The Last Judgement, heaven, hell, purgatory, the wrathful God: today, these notions seem to belong to a remote past we have - thank goodness! - left behind. The more remarkable is that, today, prisoners sometimes refer to the representation of God as Judge, as in the proposition ‘Only God can judge me’ you can find as graffito on a cell wall, or tattooed on the body of an inmate. Is this statement born from defiance of the constitutional state, from fundamentalism, (...)
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  40.  4
    Hubert Schleichert (1970). Über Die Logische Stellung der Relativistischen Meßtheorie. Journal for General Philosophy of Science / Zeitschrift für Allgemeine Wissenschaftstheorie 1 (2):243-251.
    Wenn die relativistische Längenkontraktion und Zeitdilatation Folgen der Signalmessung sind, führt dies im Falle der nach einer Reise zurückgekehrten Uhr zum Widerspruch mit dem Prinzip, daß ein Meßverfahren nur dann auf die Resultate Auswirkungen hat, wenn es de facto angewendet wird. Hängen dagegen die relativistischen Phänomene nicht von der Verwendung von Signalen ab, dann ist die übliche Deutung der Größe c als maximale Signalgeschwindigkeit nicht möglich. Die Meinung, die Formeln der Lorentz-Transformation seien durch operationistische Überlegungen über Meßmethoden, insbes. über die (...)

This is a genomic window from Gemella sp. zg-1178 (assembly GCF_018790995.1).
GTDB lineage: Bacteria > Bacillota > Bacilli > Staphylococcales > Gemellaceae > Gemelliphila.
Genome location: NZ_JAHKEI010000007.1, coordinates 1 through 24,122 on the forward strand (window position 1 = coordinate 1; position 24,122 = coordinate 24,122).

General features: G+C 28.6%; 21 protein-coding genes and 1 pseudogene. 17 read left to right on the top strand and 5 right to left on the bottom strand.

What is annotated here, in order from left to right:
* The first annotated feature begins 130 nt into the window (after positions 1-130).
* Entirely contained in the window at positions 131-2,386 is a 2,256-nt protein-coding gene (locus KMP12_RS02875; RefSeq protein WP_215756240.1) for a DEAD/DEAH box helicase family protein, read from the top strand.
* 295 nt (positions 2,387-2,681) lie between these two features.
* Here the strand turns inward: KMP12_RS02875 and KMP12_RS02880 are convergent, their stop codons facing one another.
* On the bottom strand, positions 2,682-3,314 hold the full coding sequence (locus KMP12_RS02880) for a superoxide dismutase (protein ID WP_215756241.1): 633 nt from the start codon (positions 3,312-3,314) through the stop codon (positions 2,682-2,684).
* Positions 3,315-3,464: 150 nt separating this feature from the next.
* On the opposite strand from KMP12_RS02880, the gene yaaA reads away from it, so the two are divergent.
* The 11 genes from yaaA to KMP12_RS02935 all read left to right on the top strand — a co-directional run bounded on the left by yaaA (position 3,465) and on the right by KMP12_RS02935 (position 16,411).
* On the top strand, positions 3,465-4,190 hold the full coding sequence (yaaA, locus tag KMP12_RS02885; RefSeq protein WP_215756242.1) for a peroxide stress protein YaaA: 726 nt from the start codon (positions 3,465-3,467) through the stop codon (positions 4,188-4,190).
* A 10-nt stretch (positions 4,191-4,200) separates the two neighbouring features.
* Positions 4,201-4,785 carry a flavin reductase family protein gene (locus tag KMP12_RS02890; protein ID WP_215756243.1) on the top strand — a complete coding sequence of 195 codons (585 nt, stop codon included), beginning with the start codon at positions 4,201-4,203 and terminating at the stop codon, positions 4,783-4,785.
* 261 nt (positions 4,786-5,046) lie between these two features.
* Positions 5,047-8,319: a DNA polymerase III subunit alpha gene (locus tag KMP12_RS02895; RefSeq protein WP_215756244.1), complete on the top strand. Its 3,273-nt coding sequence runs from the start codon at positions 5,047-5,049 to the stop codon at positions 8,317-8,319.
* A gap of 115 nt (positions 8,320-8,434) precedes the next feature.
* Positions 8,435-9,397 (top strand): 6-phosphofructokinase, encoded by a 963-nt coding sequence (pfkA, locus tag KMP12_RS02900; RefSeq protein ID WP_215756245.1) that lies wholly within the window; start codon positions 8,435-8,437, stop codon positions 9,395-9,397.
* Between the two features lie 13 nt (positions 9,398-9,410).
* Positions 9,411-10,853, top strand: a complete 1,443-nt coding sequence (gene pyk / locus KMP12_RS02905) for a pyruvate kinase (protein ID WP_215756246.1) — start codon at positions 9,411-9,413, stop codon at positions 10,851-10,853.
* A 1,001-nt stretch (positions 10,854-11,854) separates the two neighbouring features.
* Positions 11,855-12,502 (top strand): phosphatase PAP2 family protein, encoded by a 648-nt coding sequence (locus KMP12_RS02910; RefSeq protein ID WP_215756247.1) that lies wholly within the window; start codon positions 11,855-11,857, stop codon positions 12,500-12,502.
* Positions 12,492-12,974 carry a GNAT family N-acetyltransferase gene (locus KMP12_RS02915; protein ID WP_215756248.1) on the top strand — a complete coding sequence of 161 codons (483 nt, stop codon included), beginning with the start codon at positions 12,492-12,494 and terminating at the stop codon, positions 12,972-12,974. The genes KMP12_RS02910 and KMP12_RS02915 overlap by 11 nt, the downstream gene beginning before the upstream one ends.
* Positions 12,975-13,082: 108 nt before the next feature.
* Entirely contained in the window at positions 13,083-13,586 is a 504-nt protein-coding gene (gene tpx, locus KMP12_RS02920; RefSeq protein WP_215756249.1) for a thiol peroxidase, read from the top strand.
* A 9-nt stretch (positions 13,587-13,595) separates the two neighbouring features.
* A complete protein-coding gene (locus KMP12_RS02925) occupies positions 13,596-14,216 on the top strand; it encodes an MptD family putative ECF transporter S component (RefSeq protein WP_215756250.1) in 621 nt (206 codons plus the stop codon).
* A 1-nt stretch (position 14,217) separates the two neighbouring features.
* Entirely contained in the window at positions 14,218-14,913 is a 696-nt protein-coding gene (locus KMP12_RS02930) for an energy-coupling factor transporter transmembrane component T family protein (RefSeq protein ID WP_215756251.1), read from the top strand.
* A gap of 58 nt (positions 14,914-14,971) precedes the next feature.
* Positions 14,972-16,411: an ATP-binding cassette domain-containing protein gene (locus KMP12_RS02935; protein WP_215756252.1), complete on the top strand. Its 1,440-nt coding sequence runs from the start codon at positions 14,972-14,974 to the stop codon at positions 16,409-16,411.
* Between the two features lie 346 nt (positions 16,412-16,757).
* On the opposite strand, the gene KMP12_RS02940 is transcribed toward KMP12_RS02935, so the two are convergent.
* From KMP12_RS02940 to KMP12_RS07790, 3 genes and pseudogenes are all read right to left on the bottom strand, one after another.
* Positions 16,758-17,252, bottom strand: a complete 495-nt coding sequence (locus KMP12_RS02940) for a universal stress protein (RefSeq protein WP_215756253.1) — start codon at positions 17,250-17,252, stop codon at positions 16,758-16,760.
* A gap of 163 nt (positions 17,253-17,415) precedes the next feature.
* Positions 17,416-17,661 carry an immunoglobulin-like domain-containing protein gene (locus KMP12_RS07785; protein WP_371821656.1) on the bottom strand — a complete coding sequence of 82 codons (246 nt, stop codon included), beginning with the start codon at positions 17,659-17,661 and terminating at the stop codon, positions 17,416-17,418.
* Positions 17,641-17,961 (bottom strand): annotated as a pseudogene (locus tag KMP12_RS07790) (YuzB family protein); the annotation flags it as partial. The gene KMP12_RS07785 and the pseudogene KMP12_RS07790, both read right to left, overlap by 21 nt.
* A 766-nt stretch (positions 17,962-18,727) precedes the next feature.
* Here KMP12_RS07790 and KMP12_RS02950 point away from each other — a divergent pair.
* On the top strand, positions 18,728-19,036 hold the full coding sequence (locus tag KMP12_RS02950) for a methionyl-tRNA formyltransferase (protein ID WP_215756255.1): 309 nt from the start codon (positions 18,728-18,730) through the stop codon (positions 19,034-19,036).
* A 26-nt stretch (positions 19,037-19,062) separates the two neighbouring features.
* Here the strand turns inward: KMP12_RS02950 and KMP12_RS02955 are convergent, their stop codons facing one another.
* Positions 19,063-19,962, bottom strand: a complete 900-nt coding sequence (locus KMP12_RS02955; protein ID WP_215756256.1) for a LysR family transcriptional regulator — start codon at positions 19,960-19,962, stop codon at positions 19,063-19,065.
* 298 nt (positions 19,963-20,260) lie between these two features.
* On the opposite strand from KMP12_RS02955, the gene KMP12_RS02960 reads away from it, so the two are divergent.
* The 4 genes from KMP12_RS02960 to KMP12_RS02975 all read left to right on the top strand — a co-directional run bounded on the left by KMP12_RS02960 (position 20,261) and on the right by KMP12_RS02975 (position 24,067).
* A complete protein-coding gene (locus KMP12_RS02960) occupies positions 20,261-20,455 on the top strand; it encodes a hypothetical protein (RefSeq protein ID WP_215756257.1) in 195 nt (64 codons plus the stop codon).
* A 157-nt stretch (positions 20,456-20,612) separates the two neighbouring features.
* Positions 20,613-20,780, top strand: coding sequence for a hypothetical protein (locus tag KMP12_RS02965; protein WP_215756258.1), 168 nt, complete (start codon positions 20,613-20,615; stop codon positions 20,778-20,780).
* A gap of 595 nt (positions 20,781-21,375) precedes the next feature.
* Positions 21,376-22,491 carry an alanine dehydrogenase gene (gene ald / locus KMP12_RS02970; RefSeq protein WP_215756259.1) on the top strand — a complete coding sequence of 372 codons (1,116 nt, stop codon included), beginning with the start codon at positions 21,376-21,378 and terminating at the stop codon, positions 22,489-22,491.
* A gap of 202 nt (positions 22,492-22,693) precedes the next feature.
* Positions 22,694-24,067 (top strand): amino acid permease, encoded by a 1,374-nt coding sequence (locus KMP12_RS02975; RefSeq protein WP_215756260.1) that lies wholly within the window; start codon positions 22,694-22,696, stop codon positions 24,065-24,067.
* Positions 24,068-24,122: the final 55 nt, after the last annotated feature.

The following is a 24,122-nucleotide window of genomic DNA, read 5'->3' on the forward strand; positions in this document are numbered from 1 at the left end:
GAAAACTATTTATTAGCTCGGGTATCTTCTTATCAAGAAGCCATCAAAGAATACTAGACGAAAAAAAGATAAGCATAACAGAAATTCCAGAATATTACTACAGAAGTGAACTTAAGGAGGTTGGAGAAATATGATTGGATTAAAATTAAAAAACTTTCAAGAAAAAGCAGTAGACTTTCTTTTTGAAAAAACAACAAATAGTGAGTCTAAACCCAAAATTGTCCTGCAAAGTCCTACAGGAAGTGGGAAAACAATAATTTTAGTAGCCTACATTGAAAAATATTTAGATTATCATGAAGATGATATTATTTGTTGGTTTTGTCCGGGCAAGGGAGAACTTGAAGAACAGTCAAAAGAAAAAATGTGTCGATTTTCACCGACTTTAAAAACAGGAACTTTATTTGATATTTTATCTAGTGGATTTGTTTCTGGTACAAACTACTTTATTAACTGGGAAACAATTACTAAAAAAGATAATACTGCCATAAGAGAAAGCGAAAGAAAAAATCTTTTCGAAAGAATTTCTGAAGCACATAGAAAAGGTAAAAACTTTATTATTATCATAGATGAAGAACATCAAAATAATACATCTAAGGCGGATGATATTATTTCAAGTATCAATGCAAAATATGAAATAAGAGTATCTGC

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  41.  4
    Barbara Beyerbach (2005). The Social Foundations Classroom: Themes in Sixty Years of Teachers in Film: Fast Times, Dangerous Minds, Stand on Me. Educational Studies 37 (3):267-285.